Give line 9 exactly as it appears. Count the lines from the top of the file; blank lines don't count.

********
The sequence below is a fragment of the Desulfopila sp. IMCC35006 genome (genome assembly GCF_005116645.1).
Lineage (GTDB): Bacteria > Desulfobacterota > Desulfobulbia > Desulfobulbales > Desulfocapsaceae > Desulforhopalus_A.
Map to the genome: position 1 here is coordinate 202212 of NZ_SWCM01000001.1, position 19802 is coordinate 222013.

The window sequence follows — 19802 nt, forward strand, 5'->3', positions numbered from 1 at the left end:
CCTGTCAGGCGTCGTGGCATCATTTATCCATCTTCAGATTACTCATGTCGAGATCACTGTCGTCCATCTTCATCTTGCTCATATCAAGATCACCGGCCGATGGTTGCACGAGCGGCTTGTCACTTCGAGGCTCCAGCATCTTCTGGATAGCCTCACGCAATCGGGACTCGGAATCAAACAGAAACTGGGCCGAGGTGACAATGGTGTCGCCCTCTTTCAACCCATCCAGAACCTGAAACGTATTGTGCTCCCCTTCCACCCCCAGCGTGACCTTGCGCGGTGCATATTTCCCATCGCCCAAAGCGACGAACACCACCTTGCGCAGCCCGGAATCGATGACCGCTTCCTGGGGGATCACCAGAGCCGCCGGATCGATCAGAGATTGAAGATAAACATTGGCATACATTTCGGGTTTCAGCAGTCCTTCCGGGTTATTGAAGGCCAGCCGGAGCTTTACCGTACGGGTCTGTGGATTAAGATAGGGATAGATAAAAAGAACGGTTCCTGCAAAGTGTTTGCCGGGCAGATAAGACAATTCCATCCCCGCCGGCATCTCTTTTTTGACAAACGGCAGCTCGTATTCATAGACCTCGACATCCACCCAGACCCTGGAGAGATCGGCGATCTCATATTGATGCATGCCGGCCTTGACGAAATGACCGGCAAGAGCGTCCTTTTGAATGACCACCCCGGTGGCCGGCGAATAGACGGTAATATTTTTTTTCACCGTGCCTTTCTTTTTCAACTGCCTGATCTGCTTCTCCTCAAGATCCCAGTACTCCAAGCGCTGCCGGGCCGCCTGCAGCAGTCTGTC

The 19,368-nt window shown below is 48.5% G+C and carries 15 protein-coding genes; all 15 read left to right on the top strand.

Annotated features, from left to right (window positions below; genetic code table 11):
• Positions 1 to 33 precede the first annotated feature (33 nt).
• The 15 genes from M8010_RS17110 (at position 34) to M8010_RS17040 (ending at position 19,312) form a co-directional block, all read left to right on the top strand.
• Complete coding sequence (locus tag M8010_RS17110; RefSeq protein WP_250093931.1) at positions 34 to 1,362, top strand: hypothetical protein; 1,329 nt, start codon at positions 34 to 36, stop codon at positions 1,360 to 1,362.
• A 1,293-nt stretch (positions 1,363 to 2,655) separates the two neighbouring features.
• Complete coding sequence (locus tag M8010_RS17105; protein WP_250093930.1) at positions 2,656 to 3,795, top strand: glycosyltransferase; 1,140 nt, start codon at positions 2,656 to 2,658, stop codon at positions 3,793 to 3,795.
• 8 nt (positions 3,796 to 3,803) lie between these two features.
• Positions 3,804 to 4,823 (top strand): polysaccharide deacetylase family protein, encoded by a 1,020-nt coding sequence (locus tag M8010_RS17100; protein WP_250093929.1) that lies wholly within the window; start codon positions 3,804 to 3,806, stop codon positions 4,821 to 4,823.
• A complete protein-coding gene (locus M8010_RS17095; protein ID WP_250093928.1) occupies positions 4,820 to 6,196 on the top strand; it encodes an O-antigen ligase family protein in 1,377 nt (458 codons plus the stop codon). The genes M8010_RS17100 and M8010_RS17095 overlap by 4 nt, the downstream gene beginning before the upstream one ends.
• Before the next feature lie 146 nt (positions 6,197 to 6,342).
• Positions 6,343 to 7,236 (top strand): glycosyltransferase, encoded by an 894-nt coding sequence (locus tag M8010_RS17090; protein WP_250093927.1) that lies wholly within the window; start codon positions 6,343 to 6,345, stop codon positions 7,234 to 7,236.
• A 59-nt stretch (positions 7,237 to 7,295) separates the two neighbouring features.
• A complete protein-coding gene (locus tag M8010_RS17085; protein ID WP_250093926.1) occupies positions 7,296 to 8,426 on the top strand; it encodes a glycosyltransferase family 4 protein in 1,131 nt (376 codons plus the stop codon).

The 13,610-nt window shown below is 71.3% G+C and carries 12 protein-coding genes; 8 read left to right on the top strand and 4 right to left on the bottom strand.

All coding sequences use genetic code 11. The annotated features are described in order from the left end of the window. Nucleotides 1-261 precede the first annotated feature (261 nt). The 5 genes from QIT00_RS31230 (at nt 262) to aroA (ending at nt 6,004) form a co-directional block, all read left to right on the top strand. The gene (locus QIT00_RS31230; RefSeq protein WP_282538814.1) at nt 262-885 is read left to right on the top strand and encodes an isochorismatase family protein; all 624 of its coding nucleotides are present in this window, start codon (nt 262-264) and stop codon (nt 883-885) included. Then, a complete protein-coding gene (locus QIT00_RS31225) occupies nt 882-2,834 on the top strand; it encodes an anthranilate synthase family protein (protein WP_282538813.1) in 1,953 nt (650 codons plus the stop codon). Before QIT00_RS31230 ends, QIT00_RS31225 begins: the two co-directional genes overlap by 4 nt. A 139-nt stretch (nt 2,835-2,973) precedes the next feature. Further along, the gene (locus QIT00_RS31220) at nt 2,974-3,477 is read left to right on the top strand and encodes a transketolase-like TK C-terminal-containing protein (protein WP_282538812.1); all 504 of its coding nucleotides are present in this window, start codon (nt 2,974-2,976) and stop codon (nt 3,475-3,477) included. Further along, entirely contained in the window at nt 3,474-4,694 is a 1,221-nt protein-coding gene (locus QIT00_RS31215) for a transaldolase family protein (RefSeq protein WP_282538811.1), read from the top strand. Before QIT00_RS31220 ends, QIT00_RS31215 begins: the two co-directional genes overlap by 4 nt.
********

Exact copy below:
• The 15 genes from M8010_RS17110 (at position 34) to M8010_RS17040 (ending at position 19,312) form a co-directional block, all read left to right on the top strand.